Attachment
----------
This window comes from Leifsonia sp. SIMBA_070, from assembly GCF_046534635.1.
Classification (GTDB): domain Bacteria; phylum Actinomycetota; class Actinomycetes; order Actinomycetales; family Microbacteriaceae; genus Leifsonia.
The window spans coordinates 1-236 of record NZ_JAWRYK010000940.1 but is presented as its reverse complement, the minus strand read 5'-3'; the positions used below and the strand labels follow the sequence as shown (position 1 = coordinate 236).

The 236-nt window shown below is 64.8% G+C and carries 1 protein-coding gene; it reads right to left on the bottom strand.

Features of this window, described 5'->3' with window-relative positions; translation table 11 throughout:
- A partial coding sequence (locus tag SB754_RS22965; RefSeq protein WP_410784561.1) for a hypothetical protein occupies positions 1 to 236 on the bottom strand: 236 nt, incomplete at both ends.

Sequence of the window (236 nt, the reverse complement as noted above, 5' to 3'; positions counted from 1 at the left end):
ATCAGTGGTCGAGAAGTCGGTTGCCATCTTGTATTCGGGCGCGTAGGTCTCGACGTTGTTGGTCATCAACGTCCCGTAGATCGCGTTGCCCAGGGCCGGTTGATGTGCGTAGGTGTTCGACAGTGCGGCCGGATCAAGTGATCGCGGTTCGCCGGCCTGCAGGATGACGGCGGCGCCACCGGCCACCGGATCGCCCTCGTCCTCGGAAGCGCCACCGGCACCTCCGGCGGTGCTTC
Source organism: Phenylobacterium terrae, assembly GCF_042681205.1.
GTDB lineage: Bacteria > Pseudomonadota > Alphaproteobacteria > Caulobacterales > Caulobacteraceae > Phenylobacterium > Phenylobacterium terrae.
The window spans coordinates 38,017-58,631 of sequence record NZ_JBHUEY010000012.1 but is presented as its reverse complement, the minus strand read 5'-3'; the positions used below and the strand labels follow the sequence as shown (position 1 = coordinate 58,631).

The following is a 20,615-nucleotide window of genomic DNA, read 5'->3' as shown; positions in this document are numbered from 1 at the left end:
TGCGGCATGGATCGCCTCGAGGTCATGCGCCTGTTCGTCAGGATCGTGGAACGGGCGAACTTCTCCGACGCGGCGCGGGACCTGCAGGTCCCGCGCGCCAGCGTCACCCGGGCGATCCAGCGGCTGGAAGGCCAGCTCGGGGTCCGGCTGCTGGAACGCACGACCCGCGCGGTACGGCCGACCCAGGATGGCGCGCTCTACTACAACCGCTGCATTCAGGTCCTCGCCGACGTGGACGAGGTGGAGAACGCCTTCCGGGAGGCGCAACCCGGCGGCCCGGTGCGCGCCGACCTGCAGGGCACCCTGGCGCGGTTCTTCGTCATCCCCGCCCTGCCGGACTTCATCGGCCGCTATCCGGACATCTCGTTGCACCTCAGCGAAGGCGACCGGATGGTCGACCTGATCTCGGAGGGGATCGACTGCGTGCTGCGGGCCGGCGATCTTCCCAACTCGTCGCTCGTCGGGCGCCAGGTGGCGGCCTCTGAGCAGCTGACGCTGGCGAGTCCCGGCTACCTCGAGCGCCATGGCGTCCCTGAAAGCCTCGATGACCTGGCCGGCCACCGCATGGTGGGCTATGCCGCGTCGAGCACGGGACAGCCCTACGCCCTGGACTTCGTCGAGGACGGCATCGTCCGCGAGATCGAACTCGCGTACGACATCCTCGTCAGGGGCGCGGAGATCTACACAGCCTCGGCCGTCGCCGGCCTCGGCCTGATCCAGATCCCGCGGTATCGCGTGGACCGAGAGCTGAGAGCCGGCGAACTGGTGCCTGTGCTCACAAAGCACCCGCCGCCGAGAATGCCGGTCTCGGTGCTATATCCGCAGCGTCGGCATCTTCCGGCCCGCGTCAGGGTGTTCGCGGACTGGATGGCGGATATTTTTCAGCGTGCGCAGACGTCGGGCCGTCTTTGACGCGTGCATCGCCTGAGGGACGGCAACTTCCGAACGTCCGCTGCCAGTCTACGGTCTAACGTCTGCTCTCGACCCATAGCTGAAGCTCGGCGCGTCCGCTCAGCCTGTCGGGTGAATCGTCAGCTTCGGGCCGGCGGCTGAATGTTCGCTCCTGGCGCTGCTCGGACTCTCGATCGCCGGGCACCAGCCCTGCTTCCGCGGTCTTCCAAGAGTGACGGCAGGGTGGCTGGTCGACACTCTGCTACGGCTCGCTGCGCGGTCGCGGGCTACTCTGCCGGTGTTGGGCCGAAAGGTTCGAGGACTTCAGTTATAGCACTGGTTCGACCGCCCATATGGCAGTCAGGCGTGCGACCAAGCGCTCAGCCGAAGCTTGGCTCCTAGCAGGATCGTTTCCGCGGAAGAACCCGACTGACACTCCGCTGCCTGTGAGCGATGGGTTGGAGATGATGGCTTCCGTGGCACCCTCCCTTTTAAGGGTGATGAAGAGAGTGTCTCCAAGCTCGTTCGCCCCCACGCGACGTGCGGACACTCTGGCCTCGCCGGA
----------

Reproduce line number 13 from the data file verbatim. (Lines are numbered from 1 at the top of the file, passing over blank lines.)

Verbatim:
TGCGGCATGGATCGCCTCGAGGTCATGCGCCTGTTCGTCAGGATCGTGGAACGGGCGAACTTCTCCGACGCGGCGCGGGACCTGCAGGTCCCGCGCGCCAGCGTCACCCGGGCGATCCAGCGGCTGGAAGGCCAGCTCGGGGTCCGGCTGCTGGAACGCACGACCCGCGCGGTACGGCCGACCCAGGATGGCGCGCTCTACTACAACCGCTGCATTCAGGTCCTCGCCGACGTGGACGAGGTGGAGAACGCCTTCCGGGAGGCGCAACCCGGCGGCCCGGTGCGCGCCGACCTGCAGGGCACCCTGGCGCGGTTCTTCGTCATCCCCGCCCTGCCGGACTTCATCGGCCGCTATCCGGACATCTCGTTGCACCTCAGCGAAGGCGACCGGATGGTCGACCTGATCTCGGAGGGGATCGACTGCGTGCTGCGGGCCGGCGATCTTCCCAACTCGTCGCTCGTCGGGCGCCAGGTGGCGGCCTCTGAGCAGCTGACGCTGGCGAGTCCCGGCTACCTCGAGCGCCATGGCGTCCCTGAAAGCCTCGATGACCTGGCCGGCCACCGCATGGTGGGCTATGCCGCGTCGAGCACGGGACAGCCCTACGCCCTGGACTTCGTCGAGGACGGCATCGTCCGCGAGATCGAACTCGCGTACGACATCCTCGTCAGGGGCGCGGAGATCTACACAGCCTCGGCCGTCGCCGGCCTCGGCCTGATCCAGATCCCGCGGTATCGCGTGGACCGAGAGCTGAGAGCCGGCGAACTGGTGCCTGTGCTCACAAAGCACCCGCCGCCGAGAATGCCGGTCTCGGTGCTATATCCGCAGCGTCGGCATCTTCCGGCCCGCGTCAGGGTGTTCGCGGACTGGATGGCGGATATTTTTCAGCGTGCGCAGACGTCGGGCCGTCTTTGACGCGTGCATCGCCTGAGGGACGGCAACTTCCGAACGTCCGCTGCCAGTCTACGGTCTAACGTCTGCTCTCGACCCATAGCTGAAGCTCGGCGCGTCCGCTCAGCCTGTCGGGTGAATCGTCAGCTTCGGGCCGGCGGCTGAATGTTCGCTCCTGGCGCTGCTCGGACTCTCGATCGCCGGGCACCAGCCCTGCTTCCGCGGTCTTCCAAGAGTGACGGCAGGGTGGCTGGTCGACACTCTGCTACGGCTCGCTGCGCGGTCGCGGGCTACTCTGCCGGTGTTGGGCCGAAAGGTTCGAGGACTTCAGTTATAGCACTGGTTCGACCGCCCATATGGCAGTCAGGCGTGCGACCAAGCGCTCAGCCGAAGCTTGGCTCCTAGCAGGATCGTTTCCGCGGAAGAACCCGACTGACACTCCGCTGCCTGTGAGCGATGGGTTGGAGATGATGGCTTCCGTGGCACCCTCCCTTTTAAGGGTGATGAAGAGAGTGTCTCCAAGCTCGTTCGCCCCCACGCGACGTGCGGACACTCTGGCCTCGCCGGA